A Special Place In Namibia

Each country has its special places, and so it is in Namibia. There is for example the Fish River Canyon, the Etosha National Park and Damaraland, with its desert adapted elephants.

To be sure, to see the elephants – not in a far distance but as close by as they like you next to them – you should join the volunteering program of EHRA!

You will find this special place at the Ugab river where there is the base camp. Enjoy it! You will find a kitchen, a fixed toilet, a shower and a washbowl. You’ll sleep under the stars in a tree house.

Going out on build week is always different: it depends where the volunteers will help the local people. So the area for the camp is never the same. As well as the volunteers: most of them stay for two weeks while others stay for 4, 6 or 8 weeks. Some will come back. It’s always a group from all over the world.

What is it, why do we join the EHRA-team, why do we come back? It differs, but I think, what connects all us all is: we love nature and… elephants. The desert adapted elephants are a small group, they share the land with the local people – and some tourists. All need water, and water is really rare in Namibia. So sometimes problems are caused by this.  That’s why the volunteers are here, together with the EHRA staff: to protect the water “stations” of the local people in Damaraland from the elephants. The elephants will be offered water at their own water points. And so everyone will be happy.

Sometimes it’s hard to work outside, in the fresh air, with all the heat of Africa. But no problem: there is enough water to drink for all the volunteers and you’ll cook great dishes on the open camp fire. So you’ll not lose your power. And if you are vegetarian or vegan, tell them before, the cooking-plan will be adjusted for you.

EHRA Volunteer with spade for Build Week
Jean-Pierre during EHRA Build Week

After 4 days “out in the field” you’ll go back to base camp and stay there for the weekend. The following week you’ll see a lot of different places in Damaraland. You’re on your way to find the elephants. Don’t worry, you don’t have to walk, you’ll go with the jeeps. Sometimes you might climb up a hill because it’s really difficult to see the elephants among the trees. But the staff know where to find them. Each afternoon you’ll build up a one night camp until the last day when you drive back to base camp.

In between these two weeks you’ll not only work or do the kitchen duty, you’ll also find new friends, talk about this and that, enjoy the nature, take pictures, play games, have fun, make sports like yoga etc. etc. etc. It depends on what the people in your group are interested in doing at the hours of lunch break and at the evening time while sitting around the camp fire. Some might find out that porridge in the morning time isn’t as bad as expected or that cooking in an open kitchen is possible – and it tastes well.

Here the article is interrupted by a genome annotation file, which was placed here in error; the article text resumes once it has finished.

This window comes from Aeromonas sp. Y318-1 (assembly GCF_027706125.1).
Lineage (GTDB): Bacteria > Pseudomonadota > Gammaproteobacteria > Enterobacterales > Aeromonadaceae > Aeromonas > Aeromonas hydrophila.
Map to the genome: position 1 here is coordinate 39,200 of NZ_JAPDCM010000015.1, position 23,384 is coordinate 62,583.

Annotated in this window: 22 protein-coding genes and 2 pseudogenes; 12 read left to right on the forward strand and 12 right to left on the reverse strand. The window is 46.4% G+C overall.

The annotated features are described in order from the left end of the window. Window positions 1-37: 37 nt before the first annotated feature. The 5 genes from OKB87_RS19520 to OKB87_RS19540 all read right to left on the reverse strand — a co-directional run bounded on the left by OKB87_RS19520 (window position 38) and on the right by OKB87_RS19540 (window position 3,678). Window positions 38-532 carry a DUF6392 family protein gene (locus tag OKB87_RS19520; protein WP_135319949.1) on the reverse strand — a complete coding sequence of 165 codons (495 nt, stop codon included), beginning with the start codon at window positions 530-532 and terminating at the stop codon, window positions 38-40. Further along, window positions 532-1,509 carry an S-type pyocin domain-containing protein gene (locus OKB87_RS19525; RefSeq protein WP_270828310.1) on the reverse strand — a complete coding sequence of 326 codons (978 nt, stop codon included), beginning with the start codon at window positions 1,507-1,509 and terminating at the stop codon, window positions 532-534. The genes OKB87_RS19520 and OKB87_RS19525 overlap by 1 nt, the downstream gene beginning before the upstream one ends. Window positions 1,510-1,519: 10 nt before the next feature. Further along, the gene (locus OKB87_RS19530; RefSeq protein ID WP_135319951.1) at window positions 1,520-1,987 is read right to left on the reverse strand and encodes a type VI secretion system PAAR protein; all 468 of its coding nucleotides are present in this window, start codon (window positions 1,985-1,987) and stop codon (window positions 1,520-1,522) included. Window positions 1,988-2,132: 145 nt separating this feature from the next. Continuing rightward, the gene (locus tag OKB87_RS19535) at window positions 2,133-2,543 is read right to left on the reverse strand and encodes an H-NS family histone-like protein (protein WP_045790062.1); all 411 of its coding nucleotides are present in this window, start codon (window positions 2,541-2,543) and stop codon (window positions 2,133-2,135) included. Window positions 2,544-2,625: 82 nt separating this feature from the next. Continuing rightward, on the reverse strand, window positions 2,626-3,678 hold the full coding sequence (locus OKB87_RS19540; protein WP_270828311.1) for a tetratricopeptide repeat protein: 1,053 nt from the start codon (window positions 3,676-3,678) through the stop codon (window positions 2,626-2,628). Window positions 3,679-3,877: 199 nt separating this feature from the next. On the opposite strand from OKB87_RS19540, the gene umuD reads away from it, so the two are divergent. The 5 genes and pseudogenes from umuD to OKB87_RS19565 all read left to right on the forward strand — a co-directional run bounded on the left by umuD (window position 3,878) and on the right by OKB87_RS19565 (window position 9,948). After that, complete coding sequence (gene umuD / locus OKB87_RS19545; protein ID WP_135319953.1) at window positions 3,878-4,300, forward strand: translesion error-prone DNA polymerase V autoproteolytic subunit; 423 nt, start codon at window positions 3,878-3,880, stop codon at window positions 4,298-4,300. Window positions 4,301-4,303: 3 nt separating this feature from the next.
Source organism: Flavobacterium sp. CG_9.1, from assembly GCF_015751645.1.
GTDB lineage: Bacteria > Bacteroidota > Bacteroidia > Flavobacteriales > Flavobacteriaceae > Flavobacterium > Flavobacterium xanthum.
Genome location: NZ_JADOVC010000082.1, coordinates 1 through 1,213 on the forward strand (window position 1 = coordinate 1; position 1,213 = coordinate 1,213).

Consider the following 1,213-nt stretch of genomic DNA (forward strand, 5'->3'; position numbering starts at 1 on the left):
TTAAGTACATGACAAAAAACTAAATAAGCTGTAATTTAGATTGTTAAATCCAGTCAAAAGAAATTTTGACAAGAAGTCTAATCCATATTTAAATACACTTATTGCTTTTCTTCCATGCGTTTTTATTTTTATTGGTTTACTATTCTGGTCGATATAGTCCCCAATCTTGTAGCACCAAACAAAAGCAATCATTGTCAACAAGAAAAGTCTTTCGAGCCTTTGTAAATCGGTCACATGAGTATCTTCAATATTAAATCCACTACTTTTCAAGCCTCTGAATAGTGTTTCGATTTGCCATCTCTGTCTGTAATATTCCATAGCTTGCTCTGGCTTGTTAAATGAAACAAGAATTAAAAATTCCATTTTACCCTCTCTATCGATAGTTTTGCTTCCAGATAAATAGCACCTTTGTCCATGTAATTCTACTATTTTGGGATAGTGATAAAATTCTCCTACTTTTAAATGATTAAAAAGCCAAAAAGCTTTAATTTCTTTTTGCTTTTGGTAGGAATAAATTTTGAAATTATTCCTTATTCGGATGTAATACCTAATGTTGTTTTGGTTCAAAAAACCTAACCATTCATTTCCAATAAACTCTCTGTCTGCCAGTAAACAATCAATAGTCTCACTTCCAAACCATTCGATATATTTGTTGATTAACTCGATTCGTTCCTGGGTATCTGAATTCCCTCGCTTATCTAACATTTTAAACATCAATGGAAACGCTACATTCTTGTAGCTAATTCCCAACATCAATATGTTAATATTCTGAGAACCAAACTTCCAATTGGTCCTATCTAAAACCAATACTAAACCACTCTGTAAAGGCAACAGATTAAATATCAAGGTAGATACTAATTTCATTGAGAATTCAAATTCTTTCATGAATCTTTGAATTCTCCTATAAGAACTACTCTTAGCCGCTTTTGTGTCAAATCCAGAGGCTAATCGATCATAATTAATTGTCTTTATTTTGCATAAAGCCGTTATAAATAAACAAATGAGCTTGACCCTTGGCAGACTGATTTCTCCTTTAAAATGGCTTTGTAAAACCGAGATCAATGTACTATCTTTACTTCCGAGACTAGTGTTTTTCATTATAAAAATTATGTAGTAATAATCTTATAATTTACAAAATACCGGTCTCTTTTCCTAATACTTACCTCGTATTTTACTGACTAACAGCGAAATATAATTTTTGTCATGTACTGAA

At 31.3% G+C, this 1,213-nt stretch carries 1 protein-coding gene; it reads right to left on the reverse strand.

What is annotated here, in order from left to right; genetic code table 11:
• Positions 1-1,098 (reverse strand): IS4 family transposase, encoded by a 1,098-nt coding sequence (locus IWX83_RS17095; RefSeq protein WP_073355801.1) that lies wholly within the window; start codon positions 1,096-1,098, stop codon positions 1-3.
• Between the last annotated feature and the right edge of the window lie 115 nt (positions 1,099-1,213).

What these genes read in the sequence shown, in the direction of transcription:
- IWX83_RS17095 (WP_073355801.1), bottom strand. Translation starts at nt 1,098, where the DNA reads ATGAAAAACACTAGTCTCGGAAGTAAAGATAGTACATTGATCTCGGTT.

How do I know? I have been twice with EHRA, 2016 and 2017. I, 52, went together with my husband, 57, who was a little bit skeptical at first. But being there he felt great. It was his idea to come back the next year (2017) – and to stay for 4 weeks. And so we did. But for the second time we were not only volunteers. We also joined the Fundraising Trek. We, a group of 9 + 2 guides + a famous duty team, walked within 6 days a distance of 123,4 km through Damaraland. We climbed up Doros Crater, found a secret and salty spring and we found other, very rare plants, like bushman-candle. We saw different wild animals like zebras, springboks and little snakes in their natural environment. And at the last evening, a big group of elephants passed by our camp. This was great, to see them in the dark, hearing the rumbling, hearing the cracking of the branches. If you want to know more about this, join one of the following Fundraising Treks. I’ll not tell the whole story. It has to stay exciting for you.

EHRA volunteer trekking through Damaraland
Vera on the Fundraising Trek

The funding from this trek was for the PEACE (People and Elephants Amicably Co-Existing) Project of EHRA. With the PEACE Project the local communities, rangers, lodge owners in the area, school kids and many others of the locals get information how to behave when the elephants are around. Check out the facebook page of EHRA. There you can read about the latest PEACE Projects and you’ll find pictures as well.

On facebook you can find out who is there or had been there as a volunteer and what was their business.

It would be nice if the volunteers would bring a stick with them to put their photos on it and hand it to the EHRA staff. So others can see their pics and might join one of the following volunteering groups to make their own adventure that you will never forget.

Jean-Pierre & Vera, Germany


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